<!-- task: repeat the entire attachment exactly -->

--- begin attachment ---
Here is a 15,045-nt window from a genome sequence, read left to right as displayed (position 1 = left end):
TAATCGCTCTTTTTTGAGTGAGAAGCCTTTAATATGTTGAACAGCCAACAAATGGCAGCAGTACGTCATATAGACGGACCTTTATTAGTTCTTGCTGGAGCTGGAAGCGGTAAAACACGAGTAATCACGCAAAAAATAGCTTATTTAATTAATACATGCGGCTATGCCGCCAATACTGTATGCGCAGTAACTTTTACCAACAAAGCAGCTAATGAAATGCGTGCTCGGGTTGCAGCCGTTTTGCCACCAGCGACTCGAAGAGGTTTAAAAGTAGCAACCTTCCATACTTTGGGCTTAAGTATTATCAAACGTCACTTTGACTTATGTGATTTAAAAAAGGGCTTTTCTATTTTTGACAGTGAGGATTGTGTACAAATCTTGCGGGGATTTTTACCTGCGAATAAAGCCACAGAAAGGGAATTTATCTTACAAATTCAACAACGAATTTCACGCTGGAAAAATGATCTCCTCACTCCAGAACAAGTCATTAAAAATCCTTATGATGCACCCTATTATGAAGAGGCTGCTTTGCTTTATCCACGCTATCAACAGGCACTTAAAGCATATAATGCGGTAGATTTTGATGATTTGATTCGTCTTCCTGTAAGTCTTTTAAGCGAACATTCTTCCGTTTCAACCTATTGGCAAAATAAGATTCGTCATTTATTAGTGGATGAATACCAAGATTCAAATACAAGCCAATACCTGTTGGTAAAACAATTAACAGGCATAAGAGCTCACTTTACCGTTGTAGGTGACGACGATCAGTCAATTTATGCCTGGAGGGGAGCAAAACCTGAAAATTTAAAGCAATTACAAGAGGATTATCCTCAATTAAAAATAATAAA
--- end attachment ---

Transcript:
Here is a 15,045-nt window from a genome sequence, read left to right as displayed (position 1 = left end):
TAATCGCTCTTTTTTGAGTGAGAAGCCTTTAATATGTTGAACAGCCAACAAATGGCAGCAGTACGTCATATAGACGGACCTTTATTAGTTCTTGCTGGAGCTGGAAGCGGTAAAACACGAGTAATCACGCAAAAAATAGCTTATTTAATTAATACATGCGGCTATGCCGCCAATACTGTATGCGCAGTAACTTTTACCAACAAAGCAGCTAATGAAATGCGTGCTCGGGTTGCAGCCGTTTTGCCACCAGCGACTCGAAGAGGTTTAAAAGTAGCAACCTTCCATACTTTGGGCTTAAGTATTATCAAACGTCACTTTGACTTATGTGATTTAAAAAAGGGCTTTTCTATTTTTGACAGTGAGGATTGTGTACAAATCTTGCGGGGATTTTTACCTGCGAATAAAGCCACAGAAAGGGAATTTATCTTACAAATTCAACAACGAATTTCACGCTGGAAAAATGATCTCCTCACTCCAGAACAAGTCATTAAAAATCCTTATGATGCACCCTATTATGAAGAGGCTGCTTTGCTTTATCCACGCTATCAACAGGCACTTAAAGCATATAATGCGGTAGATTTTGATGATTTGATTCGTCTTCCTGTAAGTCTTTTAAGCGAACATTCTTCCGTTTCAACCTATTGGCAAAATAAGATTCGTCATTTATTAGTGGATGAATACCAAGATTCAAATACAAGCCAATACCTGTTGGTAAAACAATTAACAGGCATAAGAGCTCACTTTACCGTTGTAGGTGACGACGATCAGTCAATTTATGCCTGGAGGGGAGCAAAACCTGAAAATTTAAAGCAATTACAAGAGGATTATCCTCAATTAAAAATAATAAA